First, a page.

Raging California Wildfires Spotted from Space (Photos)

California's Camp Fire Nov. 8, 2018
The Operational Land Imager aboard the NASA-USGS Landsat 8 satellite captured this image of California's Camp Fire on Nov. 8, 2018, around 10:45 a.m. local time (1845 GMT). (Image credit: NASA Earth Observatory image by Joshua Stevens, using Landsat data from USGS)

California is burning again, and satellites are showing the scope of the damage.

The Landsat 8 spacecraft, which is run jointly by NASA and the U.S. Geological Survey (USGS), captured dramatic imagery Thursday (Nov. 8) of the Camp Fire. The fast-moving blaze has destroyed the Northern California town of Paradise, killed at least nine people and sent smoke billowing across much of the state.

NASA's Terra satellite also snapped a photo of the Camp Fire's plume, in a wide shot that included a view of the Hill and Woolsey fires in Southern California. [In Photos: The 2018 California Wildfires as Seen from Space]

The Camp Fire started at about 6:30 a.m. PST Thursday. By Friday evening (Nov. 9), it had scorched about 90,000 acres (36,400 hectares) and remained just 5 percent contained, according to the California Department of Forestry and Fire Protection (Cal Fire).

Together, the Woolsey and Hill fires had burned nearly 40,000 acres (16,200 hectares) in Ventura County, just north of Los Angeles, by Friday evening.

The Moderate Resolution Imaging Spectrometer on NASA's Terra satellite captured this natural-color image of California wildfires on Nov. 9, 2018. (Image credit: NASA Earth Observatory image by Joshua Stevens, using MODIS data from NASA EOSDIS/LANCE and GIBS/Worldview )

For the latest updates about these and other California blazes, go to Cal Fire's "Incidents" page.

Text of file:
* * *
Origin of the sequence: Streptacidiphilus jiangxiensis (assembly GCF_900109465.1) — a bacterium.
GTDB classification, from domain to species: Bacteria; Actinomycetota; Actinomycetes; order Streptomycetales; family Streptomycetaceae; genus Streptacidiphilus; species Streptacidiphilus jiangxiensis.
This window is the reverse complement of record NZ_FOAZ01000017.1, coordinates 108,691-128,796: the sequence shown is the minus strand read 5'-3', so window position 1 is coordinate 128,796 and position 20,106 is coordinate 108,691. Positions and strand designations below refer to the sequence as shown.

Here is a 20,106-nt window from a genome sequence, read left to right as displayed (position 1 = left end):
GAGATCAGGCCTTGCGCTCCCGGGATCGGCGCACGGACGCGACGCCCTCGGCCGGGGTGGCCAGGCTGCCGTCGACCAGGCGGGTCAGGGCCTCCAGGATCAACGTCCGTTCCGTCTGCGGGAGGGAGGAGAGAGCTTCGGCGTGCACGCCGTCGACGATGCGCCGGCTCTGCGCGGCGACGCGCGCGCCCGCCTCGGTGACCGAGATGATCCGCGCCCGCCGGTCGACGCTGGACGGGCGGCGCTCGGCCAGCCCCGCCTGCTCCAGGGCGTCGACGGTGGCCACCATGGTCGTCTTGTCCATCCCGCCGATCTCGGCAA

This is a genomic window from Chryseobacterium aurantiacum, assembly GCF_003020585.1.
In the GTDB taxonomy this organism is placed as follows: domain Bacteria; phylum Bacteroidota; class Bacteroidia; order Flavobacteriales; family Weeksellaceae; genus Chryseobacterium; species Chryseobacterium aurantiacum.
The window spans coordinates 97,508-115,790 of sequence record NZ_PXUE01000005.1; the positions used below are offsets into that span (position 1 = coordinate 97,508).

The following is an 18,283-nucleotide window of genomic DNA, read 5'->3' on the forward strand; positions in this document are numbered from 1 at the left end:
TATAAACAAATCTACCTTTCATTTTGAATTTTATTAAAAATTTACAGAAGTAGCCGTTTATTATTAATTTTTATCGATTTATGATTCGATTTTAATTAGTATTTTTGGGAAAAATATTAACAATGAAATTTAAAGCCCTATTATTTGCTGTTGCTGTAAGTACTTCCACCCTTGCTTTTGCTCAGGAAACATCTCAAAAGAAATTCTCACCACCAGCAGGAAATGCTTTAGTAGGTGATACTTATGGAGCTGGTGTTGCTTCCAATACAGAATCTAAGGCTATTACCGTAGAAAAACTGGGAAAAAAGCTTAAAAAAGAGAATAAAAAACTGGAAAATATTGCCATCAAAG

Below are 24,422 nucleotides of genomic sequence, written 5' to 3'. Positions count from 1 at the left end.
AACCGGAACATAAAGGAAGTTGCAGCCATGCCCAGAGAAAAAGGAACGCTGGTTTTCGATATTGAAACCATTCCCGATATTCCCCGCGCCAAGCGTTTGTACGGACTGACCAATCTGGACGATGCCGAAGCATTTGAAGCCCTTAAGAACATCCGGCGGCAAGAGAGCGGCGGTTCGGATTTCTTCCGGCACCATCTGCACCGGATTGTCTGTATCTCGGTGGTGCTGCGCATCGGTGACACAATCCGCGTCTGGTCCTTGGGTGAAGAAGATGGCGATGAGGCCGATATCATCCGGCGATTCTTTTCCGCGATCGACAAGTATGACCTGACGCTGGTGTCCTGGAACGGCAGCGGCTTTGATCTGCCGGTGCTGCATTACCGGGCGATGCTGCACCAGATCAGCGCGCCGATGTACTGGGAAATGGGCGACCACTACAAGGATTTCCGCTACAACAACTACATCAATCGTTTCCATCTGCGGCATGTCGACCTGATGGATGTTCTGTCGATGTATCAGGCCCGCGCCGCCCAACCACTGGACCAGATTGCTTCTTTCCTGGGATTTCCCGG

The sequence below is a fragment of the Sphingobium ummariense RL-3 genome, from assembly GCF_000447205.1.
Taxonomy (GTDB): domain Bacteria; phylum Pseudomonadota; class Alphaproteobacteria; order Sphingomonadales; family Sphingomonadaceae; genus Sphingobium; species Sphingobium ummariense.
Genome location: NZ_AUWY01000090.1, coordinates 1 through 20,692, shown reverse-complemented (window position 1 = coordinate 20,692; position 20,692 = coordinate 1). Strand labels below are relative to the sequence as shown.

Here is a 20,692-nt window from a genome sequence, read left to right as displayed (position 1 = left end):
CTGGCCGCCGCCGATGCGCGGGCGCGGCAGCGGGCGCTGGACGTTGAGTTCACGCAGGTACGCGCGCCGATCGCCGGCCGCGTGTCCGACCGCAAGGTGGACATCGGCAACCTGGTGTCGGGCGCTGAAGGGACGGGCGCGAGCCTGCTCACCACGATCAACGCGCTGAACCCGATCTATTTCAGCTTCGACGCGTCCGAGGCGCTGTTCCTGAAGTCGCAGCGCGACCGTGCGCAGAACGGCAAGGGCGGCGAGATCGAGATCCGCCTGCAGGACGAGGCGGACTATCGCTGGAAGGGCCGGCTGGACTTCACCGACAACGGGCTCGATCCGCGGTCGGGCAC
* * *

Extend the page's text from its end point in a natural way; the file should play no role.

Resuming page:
This has been a particularly destructive and tragic year for wildfires in the Golden State. Over the summer, for example, the Mendocino Complex Fire burned 459,123 acres (185,800 hectares) — more ground than any other wildfire in the state's history. 

Also this summer, the Carr Fireraged through Shasta and Trinity counties, destroying more than 1,500 buildings and causing eight deaths, according to media reports. 

Mike Wall's book about the search for alien life, "Out There," will be published on Nov. 13 by Grand Central Publishing. Follow him on Twitter @michaeldwall. Follow us @Spacedotcom or Facebook. Originally published on Space.com.

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Mike Wall
Senior Space Writer

Michael Wall is a Senior Space Writer with Space.com and joined the team in 2010. He primarily covers exoplanets, spaceflight and military space, but has been known to dabble in the space art beat. His book about the search for alien life, "Out There," was published on Nov. 13, 2018. Before becoming a science writer, Michael worked as a herpetologist and wildlife biologist. He has a Ph.D. in evolutionary biology from the University of Sydney, Australia, a bachelor's degree from the University of Arizona, and a graduate certificate in science writing from the University of California, Santa Cruz. To find out what his latest project is, you can follow Michael on Twitter.